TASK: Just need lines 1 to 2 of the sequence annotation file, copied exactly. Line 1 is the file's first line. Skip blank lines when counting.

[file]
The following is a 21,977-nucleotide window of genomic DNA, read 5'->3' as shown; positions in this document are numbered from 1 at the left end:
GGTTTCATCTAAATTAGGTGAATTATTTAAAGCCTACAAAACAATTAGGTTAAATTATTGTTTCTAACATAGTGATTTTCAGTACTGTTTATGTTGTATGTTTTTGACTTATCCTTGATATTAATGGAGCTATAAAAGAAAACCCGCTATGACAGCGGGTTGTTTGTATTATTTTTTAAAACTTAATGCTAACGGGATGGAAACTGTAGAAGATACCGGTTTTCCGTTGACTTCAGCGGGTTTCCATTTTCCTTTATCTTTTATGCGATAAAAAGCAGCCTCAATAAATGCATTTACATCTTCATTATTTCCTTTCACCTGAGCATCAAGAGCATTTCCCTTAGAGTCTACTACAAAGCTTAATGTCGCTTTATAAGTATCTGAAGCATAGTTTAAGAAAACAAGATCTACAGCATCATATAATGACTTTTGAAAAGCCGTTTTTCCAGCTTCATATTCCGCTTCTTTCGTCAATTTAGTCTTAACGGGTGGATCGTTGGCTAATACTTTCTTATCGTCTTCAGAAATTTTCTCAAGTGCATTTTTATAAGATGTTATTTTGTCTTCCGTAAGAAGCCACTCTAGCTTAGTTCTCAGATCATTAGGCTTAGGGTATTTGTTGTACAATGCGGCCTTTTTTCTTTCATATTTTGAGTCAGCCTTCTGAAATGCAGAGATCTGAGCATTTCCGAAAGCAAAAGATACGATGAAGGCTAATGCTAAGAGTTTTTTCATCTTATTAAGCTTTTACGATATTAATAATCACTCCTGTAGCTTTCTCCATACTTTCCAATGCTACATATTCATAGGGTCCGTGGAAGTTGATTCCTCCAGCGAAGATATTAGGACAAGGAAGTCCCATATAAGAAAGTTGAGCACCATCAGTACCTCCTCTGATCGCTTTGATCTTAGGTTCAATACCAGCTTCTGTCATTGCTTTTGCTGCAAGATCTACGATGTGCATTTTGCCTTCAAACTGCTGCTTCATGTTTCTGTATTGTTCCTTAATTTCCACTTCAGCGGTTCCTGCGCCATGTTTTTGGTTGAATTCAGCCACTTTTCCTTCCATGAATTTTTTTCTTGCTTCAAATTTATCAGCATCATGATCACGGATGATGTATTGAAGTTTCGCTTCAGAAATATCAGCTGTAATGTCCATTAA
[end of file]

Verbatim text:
The following is a 21,977-nucleotide window of genomic DNA, read 5'->3' as shown; positions in this document are numbered from 1 at the left end:
GGTTTCATCTAAATTAGGTGAATTATTTAAAGCCTACAAAACAATTAGGTTAAATTATTGTTTCTAACATAGTGATTTTCAGTACTGTTTATGTTGTATGTTTTTGACTTATCCTTGATATTAATGGAGCTATAAAAGAAAACCCGCTATGACAGCGGGTTGTTTGTATTATTTTTTAAAACTTAATGCTAACGGGATGGAAACTGTAGAAGATACCGGTTTTCCGTTGACTTCAGCGGGTTTCCATTTTCCTTTATCTTTTATGCGATAAAAAGCAGCCTCAATAAATGCATTTACATCTTCATTATTTCCTTTCACCTGAGCATCAAGAGCATTTCCCTTAGAGTCTACTACAAAGCTTAATGTCGCTTTATAAGTATCTGAAGCATAGTTTAAGAAAACAAGATCTACAGCATCATATAATGACTTTTGAAAAGCCGTTTTTCCAGCTTCATATTCCGCTTCTTTCGTCAATTTAGTCTTAACGGGTGGATCGTTGGCTAATACTTTCTTATCGTCTTCAGAAATTTTCTCAAGTGCATTTTTATAAGATGTTATTTTGTCTTCCGTAAGAAGCCACTCTAGCTTAGTTCTCAGATCATTAGGCTTAGGGTATTTGTTGTACAATGCGGCCTTTTTTCTTTCATATTTTGAGTCAGCCTTCTGAAATGCAGAGATCTGAGCATTTCCGAAAGCAAAAGATACGATGAAGGCTAATGCTAAGAGTTTTTTCATCTTATTAAGCTTTTACGATATTAATAATCACTCCTGTAGCTTTCTCCATACTTTCCAATGCTACATATTCATAGGGTCCGTGGAAGTTGATTCCTCCAGCGAAGATATTAGGACAAGGAAGTCCCATATAAGAAAGTTGAGCACCATCAGTACCTCCTCTGATCGCTTTGATCTTAGGTTCAATACCAGCTTCTGTCATTGCTTTTGCTGCAAGATCTACGATGTGCATTTTGCCTTCAAACTGCTGCTTCATGTTTCTGTATTGTTCCTTAATTTCCACTTCAGCGGTTCCTGCGCCATGTTTTTGGTTGAATTCAGCCACTTTTCCTTCCATGAATTTTTTTCTTGCTTCAAATTTATCAGCATCATGATCACGGATGATGTATTGAAGTTTCGCTTCAGAAATATCAGCTGTAATGTCCATTAA